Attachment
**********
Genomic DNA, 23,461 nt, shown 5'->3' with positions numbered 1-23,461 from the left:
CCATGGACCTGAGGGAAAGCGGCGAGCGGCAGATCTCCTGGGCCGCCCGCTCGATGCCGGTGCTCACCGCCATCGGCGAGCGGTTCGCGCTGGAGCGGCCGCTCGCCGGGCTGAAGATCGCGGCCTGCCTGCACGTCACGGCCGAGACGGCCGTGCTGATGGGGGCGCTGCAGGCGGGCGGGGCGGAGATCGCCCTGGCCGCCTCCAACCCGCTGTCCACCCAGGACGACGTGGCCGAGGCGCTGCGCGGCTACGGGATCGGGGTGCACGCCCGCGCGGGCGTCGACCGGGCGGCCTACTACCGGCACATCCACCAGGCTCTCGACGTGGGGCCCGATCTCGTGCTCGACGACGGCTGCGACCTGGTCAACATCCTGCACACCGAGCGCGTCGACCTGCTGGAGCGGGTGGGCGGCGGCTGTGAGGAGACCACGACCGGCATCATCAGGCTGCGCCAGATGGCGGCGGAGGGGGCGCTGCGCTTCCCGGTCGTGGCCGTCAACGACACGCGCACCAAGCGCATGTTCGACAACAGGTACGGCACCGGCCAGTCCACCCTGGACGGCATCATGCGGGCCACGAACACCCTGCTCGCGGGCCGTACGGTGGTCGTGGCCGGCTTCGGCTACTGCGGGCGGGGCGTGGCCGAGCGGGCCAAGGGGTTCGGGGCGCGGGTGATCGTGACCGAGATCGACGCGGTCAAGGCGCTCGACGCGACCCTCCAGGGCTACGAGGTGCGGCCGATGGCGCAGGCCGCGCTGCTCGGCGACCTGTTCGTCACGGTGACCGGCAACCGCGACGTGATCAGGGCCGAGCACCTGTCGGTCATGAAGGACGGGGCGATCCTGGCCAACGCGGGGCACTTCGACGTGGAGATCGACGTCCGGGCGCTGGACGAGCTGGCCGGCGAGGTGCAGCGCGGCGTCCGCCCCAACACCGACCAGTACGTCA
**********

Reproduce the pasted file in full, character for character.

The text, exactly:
Genomic DNA, 23,461 nt, shown 5'->3' with positions numbered 1-23,461 from the left:
CCATGGACCTGAGGGAAAGCGGCGAGCGGCAGATCTCCTGGGCCGCCCGCTCGATGCCGGTGCTCACCGCCATCGGCGAGCGGTTCGCGCTGGAGCGGCCGCTCGCCGGGCTGAAGATCGCGGCCTGCCTGCACGTCACGGCCGAGACGGCCGTGCTGATGGGGGCGCTGCAGGCGGGCGGGGCGGAGATCGCCCTGGCCGCCTCCAACCCGCTGTCCACCCAGGACGACGTGGCCGAGGCGCTGCGCGGCTACGGGATCGGGGTGCACGCCCGCGCGGGCGTCGACCGGGCGGCCTACTACCGGCACATCCACCAGGCTCTCGACGTGGGGCCCGATCTCGTGCTCGACGACGGCTGCGACCTGGTCAACATCCTGCACACCGAGCGCGTCGACCTGCTGGAGCGGGTGGGCGGCGGCTGTGAGGAGACCACGACCGGCATCATCAGGCTGCGCCAGATGGCGGCGGAGGGGGCGCTGCGCTTCCCGGTCGTGGCCGTCAACGACACGCGCACCAAGCGCATGTTCGACAACAGGTACGGCACCGGCCAGTCCACCCTGGACGGCATCATGCGGGCCACGAACACCCTGCTCGCGGGCCGTACGGTGGTCGTGGCCGGCTTCGGCTACTGCGGGCGGGGCGTGGCCGAGCGGGCCAAGGGGTTCGGGGCGCGGGTGATCGTGACCGAGATCGACGCGGTCAAGGCGCTCGACGCGACCCTCCAGGGCTACGAGGTGCGGCCGATGGCGCAGGCCGCGCTGCTCGGCGACCTGTTCGTCACGGTGACCGGCAACCGCGACGTGATCAGGGCCGAGCACCTGTCGGTCATGAAGGACGGGGCGATCCTGGCCAACGCGGGGCACTTCGACGTGGAGATCGACGTCCGGGCGCTGGACGAGCTGGCCGGCGAGGTGCAGCGCGGCGTCCGCCCCAACACCGACCAGTACGTCA